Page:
Treatment Approaches in Non-Melanoma Skin Cancers - Episode 4
Ezra Cohen, MD, FRCPSC, FASCO, and Gino K. In, MD, MPH, elaborate on the role hedgehog inhibitors can play when treating patients with basal cell carcinoma.
Glenn J. Hanna, MD: The multidisciplinary team evaluates this patient and decides that this dorsal nose basal cell carcinoma [BCC] is not a great candidate for surgery and/or radiation, based on size, location, and some of the features you all discussed. The patient gets started on vismodegib 150 mg daily, a hedgehog inhibitor. We’ll start with Dr Cohen, tell us about hedgehog inhibitors for the treatment of BCC, and how are we selecting patients for this, and what are some practical points about using hedgehog inhibitors in this scenario?
Ezra Cohen, MD, FRCPSC, FASCO: Let’s step back and talk about why hedgehog inhibitors were initially even of interest or studied in this disease. And that goes back to sequencing data that began to emerge more than a decade ago, noting that almost all basal cell carcinomas had an alteration in this pathway, and they may be potentially quite responsive to hedgehog inhibition. It turns out that after a fair number of clinical trials with different agents, including vismodegib, that the response rate for patients is somewhere in the range of about 50%. It’s higher if the patient only has locally advanced disease, and this gentleman may have higher than a 50% response rate, but certainly it’s appreciable and substantial. Now, the duration of response can be prolonged in some patients, and in fact, the median duration of response, again, is longer in the locally advanced setting, but even in patients with metastatic disease, was over a year in the phase 2 studies. Certainly, there’s efficacy with these agents. The other side of the coin of course is toxicity, and although these agents are not associated with life-threatening toxicity, they can be life altering or certainly quality of life altering toxicities. Many patients may have muscle spasms, fatigue, they may lose their hair, or even lose their appetite or lose their taste. And personally, for many patients, I end up giving them drug holidays for substantial periods, weeks or even a couple of months, or dose reduction. That would not be unusual at all.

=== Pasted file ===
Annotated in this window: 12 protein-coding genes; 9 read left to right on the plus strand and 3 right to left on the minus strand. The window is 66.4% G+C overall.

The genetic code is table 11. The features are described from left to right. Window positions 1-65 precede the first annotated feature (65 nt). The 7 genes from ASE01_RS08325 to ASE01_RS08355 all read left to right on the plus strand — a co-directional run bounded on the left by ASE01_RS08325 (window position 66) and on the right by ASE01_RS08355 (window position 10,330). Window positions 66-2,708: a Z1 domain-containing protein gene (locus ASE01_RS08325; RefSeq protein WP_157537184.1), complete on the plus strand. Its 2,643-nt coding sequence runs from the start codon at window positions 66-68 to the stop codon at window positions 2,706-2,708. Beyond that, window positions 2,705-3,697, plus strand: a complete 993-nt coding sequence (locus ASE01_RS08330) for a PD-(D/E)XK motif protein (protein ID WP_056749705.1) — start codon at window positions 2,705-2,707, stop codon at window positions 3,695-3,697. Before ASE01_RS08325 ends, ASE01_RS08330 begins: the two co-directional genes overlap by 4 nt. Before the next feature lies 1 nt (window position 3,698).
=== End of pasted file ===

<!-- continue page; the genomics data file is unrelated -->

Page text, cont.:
Glenn J. Hanna, MD: Let’s take a moment to allow our additional panelist to join; it’s a good time to have a systemic therapy discussion. Dr Gino In is joining us. Dr In, do you want to introduce yourself?
Gino K. In, MD, MPH: Yes, I’m a medical oncologist at the University of Southern California.
Glenn J. Hanna, MD: Gino, not to put you on the spot, but since we’re on the systemic therapy question of using hedgehog inhibition, can you comment about first-line hedgehog inhibitors, when are you thinking about a clinical trial for a patient like this? Would there be a case where you wouldn’t necessarily use a hedgehog inhibitor and you might think more about a platinum-based chemotherapy regimen? Certainly, we’ll get to immunotherapy in just a moment. And how do risk factors and immunosuppression play into your decision-making in systemic therapy?
Gino K. In, MD, MPH: There were multiple little topics that you mentioned. And that speaks to the complexity of these patients. Careful decision-making is required, because on one hand, certainly one of the biggest things in my mind is what’s the volume of disease and what are the goals with systemic therapy? Are we potentially trying to achieve a cure? Or is it metastatic and are we looking at palliation? That plays a big part in the discussion. For patients who have low-burden disease, tumors that are unresectable but not necessarily life-threatening, hedgehog inhibitors can be a reasonable approach. Certainly, managing the toxicity is an important component. But for the patients who progress on hedgehog inhibitors, who don’t demonstrate any sensitivity, or we see patients sometimes with metastatic disease, even though that’s an uncommon scenario, those are the patients where sometimes we talk about clinical trials or about potentially consider platinum-based therapies.
Glenn J. Hanna, MD: One last question before we move to immunotherapy is, for you or Dr Cohen, do you ever reach challenge with hedgehog inhibition? There is this idea that if someone has a potential response and then develops progression, if you tried other regimens in between, is there possible clonal selection where you end up getting back to a state where they may be sensitive to the drug? I was just curious if you guys had any examples in your patient experience with that.
Ezra Cohen, MD, FRCPSC, FASCO: I’ve personally never done that. It’s hard for me to comment. I’m not sure if others have, but I’ve never done that.
Glenn J. Hanna, MD: OK. Gino, any thoughts on the matter?
Gino K. In, MD, MPH: Yes, I’ve had a couple of patients who in the absence of clinical trials or certainly PD-1 therapy, when there were no other options, we retreated. Because there are 2 different hedgehog inhibitors available, if I’ve used vismo [vismodegib] first, then I’d try sonidegib second. And in my experience, those patients who were sensitive in the first place, sometimes did respond again later, but the toxicity also did catch up with us too.
This transcript has been edited for clarity.